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Hoping to learn more about how inactivity affects disease risk, researchers at the University of Missouri recently persuaded a group of healthy, active young adults to stop moving around so much. Scientists have known for some time that sedentary people are at increased risk of developing heart disease and Type 2 diabetes. But they haven’t fully understood why, in part because studying the effects of sedentary behavior isn’t easy. People who are inactive may also be obese, eat poorly or face other lifestyle or metabolic issues that make it impossible to tease out the specific role that inactivity, on its own, plays in ill health.
So, to combat the problem, researchers lately have embraced a novel approach to studying the effects of inactivity. They’ve imposed the condition on people who otherwise would be out happily exercising and moving about, in some cases by sentencing them to bed rest.
But in the current study, which was published this month in Medicine & Science in Sports & Exercise, the scientists created a more realistic version of inactivity by having their volunteers cut the number of steps they took each day by at least half.
They wanted to determine whether this physical languor would affect the body’s ability to control blood sugar levels. “It’s increasingly clear that blood sugar spikes, especially after a meal, are bad for you,” says John P. Thyfault, an associate professor of nutrition and exercise physiology at the University of Missouri, who conducted the study with his graduate student Catherine R. Mikus and others. “Spikes and swings in blood sugar after meals have been linked to the development of heart disease and Type 2 diabetes.”
So the scientists fitted their volunteers with sophisticated glucose monitoring devices, which checked their blood sugar levels continuously throughout the day. They also gave the subjects pedometers and activity-measuring armbands, to track how many steps they took. Finally, they asked the volunteers to keep detailed food diaries.
Then they told them to just live normally for three days, walking and exercising as usual
Exercise guidelines from the American Heart Association and other groups recommend that, for health purposes, people accumulate 10,000 steps or more a day, the equivalent of about five miles of walking. Few people do, however. Repeated studies of American adults have shown that a majority take fewer than 5,000 steps per day.
The Missouri volunteers were atypical in that regard. Each exercised 30 minutes or so most days and easily completed more than 10,000 daily steps during the first three days of the experiment. The average was almost 13,000 steps.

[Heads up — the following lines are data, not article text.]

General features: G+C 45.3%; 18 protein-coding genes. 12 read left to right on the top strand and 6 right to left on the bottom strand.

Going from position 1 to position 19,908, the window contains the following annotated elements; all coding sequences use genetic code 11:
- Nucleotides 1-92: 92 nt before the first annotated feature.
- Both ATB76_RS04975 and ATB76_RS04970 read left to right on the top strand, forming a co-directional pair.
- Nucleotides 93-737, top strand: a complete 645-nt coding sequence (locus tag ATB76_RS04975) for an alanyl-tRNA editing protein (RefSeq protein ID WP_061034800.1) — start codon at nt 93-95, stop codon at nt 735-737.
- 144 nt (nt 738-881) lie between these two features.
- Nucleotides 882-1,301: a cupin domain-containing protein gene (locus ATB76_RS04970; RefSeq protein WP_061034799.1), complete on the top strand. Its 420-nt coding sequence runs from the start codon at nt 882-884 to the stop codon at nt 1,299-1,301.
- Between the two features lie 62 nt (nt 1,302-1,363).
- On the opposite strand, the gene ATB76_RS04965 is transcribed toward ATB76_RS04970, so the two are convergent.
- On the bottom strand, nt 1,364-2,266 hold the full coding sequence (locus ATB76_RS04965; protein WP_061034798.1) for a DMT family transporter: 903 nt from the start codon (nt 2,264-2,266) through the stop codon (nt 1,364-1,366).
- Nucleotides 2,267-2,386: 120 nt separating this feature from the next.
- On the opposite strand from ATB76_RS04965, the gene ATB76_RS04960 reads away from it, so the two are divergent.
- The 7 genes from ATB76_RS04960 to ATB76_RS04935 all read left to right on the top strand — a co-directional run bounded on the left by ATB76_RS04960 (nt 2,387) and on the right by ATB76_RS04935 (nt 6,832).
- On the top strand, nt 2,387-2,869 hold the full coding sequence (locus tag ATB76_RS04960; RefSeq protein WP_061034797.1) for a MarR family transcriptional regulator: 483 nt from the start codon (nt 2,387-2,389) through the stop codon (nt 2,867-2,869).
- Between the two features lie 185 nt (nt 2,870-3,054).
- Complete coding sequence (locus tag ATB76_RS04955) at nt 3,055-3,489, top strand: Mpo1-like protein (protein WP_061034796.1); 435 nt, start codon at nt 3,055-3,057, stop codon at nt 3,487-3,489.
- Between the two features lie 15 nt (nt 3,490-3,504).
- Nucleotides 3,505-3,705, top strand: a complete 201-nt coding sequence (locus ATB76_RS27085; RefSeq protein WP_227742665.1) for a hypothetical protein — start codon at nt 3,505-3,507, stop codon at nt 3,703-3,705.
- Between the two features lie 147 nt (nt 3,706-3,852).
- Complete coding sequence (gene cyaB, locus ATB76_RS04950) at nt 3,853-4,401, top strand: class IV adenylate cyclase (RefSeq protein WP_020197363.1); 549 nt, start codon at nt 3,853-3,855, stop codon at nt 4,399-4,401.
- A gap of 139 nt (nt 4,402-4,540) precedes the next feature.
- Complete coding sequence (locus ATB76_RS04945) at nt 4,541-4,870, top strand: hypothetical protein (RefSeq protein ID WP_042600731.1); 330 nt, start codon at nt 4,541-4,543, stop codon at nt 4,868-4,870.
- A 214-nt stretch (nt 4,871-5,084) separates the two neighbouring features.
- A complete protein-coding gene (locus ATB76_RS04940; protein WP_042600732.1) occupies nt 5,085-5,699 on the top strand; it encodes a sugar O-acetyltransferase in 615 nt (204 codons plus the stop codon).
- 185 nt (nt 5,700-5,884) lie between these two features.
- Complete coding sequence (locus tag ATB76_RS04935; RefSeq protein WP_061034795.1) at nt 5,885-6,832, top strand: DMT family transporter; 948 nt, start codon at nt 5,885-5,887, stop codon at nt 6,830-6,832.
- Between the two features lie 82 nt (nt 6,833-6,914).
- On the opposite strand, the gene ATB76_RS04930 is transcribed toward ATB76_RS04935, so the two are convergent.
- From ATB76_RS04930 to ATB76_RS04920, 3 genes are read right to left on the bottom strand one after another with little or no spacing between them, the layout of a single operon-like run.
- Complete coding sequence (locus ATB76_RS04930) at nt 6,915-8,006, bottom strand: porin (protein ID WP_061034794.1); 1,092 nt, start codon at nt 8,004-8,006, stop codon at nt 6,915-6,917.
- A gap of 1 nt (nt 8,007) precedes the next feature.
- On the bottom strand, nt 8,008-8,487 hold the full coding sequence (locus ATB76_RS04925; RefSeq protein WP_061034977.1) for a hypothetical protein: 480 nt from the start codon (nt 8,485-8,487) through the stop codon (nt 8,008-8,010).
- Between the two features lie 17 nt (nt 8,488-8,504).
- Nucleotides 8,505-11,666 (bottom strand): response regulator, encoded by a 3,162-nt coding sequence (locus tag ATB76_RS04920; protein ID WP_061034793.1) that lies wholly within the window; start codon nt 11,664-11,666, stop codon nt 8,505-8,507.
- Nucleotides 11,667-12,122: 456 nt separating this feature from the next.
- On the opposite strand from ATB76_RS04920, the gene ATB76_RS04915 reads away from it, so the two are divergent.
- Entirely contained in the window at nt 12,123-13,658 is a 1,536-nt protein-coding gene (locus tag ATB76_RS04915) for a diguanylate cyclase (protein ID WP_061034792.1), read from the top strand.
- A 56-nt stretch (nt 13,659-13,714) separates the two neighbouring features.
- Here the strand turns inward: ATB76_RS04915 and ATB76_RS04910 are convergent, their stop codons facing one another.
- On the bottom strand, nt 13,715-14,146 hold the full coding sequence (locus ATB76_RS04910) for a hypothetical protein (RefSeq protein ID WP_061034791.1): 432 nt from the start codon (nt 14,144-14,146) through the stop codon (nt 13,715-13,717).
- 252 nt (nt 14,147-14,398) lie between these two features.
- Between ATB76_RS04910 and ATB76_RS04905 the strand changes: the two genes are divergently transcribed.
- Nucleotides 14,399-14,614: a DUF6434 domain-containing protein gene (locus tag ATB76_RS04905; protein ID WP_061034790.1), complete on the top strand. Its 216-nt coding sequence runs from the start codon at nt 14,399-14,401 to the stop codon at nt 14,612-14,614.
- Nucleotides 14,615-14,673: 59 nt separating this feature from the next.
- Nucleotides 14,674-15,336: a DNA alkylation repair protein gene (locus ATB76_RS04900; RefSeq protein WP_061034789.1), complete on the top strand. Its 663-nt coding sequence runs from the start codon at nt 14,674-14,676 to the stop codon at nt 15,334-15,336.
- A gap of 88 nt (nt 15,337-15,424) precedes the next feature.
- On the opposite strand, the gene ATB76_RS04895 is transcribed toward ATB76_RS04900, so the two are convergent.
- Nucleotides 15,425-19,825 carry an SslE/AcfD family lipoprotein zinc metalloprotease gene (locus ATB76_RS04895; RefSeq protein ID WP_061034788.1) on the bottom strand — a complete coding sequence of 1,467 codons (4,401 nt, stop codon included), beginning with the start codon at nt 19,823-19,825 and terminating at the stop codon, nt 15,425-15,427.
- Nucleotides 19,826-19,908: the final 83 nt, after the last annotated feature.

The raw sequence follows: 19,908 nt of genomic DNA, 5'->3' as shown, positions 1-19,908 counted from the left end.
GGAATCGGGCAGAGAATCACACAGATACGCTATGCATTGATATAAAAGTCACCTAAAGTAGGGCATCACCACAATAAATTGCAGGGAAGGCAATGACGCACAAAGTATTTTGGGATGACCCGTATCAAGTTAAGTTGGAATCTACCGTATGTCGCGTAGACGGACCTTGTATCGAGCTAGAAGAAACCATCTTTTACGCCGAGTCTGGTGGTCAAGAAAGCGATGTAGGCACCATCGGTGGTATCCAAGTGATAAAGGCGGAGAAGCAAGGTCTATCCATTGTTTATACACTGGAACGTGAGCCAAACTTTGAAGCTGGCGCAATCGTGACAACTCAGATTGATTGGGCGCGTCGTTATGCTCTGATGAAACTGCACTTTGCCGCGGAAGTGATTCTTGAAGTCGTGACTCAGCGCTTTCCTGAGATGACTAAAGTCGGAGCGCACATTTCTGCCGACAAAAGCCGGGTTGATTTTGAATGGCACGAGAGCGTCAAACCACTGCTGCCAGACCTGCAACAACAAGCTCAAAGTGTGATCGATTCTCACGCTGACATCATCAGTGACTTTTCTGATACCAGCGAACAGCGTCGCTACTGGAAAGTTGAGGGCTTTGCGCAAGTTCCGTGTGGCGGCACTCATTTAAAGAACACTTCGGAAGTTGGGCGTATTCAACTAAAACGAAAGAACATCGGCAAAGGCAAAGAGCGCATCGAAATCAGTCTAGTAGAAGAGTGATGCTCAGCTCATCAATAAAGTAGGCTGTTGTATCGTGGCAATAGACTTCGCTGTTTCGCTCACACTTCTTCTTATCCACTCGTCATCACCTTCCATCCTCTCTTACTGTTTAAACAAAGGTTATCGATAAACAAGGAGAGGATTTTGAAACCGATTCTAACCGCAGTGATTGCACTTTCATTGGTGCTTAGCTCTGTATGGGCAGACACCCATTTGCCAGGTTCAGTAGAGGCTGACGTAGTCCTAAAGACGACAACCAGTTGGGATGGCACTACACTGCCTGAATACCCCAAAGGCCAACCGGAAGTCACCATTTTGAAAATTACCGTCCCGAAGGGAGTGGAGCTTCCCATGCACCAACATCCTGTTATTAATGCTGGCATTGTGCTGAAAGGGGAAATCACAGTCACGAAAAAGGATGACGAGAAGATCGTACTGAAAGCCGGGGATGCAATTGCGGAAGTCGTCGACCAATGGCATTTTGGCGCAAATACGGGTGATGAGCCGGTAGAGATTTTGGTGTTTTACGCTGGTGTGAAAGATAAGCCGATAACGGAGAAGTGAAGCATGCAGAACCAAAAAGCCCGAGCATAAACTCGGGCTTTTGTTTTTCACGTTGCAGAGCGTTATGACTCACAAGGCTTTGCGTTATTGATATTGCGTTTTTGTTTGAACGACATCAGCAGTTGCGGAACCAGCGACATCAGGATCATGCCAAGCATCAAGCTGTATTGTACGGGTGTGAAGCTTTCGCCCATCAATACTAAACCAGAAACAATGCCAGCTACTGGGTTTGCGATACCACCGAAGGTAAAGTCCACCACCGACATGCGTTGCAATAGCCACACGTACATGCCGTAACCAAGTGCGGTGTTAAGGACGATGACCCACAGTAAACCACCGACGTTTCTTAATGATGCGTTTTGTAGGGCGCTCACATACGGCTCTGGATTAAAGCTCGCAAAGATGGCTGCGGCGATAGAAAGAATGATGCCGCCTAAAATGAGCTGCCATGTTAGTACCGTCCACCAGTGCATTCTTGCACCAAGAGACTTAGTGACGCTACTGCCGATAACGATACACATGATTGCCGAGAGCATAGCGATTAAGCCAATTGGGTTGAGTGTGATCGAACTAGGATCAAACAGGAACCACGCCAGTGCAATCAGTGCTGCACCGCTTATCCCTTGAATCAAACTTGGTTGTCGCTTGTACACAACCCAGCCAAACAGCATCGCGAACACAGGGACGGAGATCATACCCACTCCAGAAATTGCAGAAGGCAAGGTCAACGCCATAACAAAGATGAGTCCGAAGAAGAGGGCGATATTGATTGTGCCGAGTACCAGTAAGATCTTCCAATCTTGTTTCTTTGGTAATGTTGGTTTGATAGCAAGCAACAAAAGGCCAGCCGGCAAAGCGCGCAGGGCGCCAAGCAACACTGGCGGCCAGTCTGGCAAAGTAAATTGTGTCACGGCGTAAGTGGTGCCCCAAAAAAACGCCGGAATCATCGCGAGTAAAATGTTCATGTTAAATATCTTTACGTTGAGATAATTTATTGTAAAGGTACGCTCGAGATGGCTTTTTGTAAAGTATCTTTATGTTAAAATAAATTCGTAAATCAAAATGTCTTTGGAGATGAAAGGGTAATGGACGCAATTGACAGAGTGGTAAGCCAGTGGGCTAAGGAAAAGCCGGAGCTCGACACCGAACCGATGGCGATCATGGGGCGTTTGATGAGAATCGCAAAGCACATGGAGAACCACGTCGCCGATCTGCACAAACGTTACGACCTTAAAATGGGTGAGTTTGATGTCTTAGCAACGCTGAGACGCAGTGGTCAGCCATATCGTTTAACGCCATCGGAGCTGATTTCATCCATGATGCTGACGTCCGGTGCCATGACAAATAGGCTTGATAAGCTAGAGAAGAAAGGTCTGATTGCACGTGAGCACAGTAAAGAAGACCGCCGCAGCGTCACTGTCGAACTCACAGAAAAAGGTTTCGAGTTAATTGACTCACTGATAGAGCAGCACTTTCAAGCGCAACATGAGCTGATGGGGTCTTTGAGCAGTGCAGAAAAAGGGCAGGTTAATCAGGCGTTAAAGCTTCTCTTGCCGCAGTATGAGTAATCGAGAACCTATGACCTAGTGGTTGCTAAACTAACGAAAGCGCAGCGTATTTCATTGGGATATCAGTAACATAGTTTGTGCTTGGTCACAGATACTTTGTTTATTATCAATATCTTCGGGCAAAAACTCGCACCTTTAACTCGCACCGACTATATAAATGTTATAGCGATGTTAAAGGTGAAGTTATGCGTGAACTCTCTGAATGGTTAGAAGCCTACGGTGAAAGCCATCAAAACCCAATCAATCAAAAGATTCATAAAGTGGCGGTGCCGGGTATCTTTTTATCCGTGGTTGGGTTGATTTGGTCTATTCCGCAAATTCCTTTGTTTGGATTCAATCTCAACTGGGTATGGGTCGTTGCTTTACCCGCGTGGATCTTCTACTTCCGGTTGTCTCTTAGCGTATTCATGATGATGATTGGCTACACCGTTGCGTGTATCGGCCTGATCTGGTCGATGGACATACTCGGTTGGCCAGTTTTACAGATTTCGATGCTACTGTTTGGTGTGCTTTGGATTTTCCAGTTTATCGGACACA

During these three days, according to data from their glucose monitors, the volunteers’ blood sugar did not spike after they ate.
But that estimable condition changed during the second portion of the experiment, when the volunteers were told to cut back on activity so that their step counts would fall below 5,000 a day for the next three days. Achieving such indolence was easy enough. The volunteers stopped exercising and, at every opportunity, took the elevator, not the stairs, or had lunch delivered, instead of strolling to a cafe. They became, essentially, typical American adults.
Their average step counts fell to barely 4,300 during the three days, and the volunteers reported that they now “exercised,” on average, about three minutes a day.
Meanwhile, they ate exactly the same meals and snacks as they had in the preceding three days, so that any changes in blood sugar levels would not be a result of eating fattier or sweeter meals than before.
And there were changes. During the three days of inactivity, volunteers’ blood sugar levels spiked significantly after meals, with the peaks increasing by about 26 percent compared with when the volunteers were exercising and moving more. What’s more, the peaks grew slightly with each successive day.
This change in blood sugar control after meals “occurred well before we could see any changes in fitness or adiposity,” or fat buildup, due to the reduced activity, Dr. Thyfault says. So the blood sugar swings would seem to be a result, directly, of the volunteers not moving much.
Which is both distressing and encouraging news. “People immediately think, ‘So what happens if I get hurt or really busy, or for some other reason just can’t work out for awhile?’” Dr. Thyfault says. “The answer seems to be that it shouldn’t be a big problem.” Studies in both humans and animals have found that blood sugar regulation quickly returns to normal once activity resumes.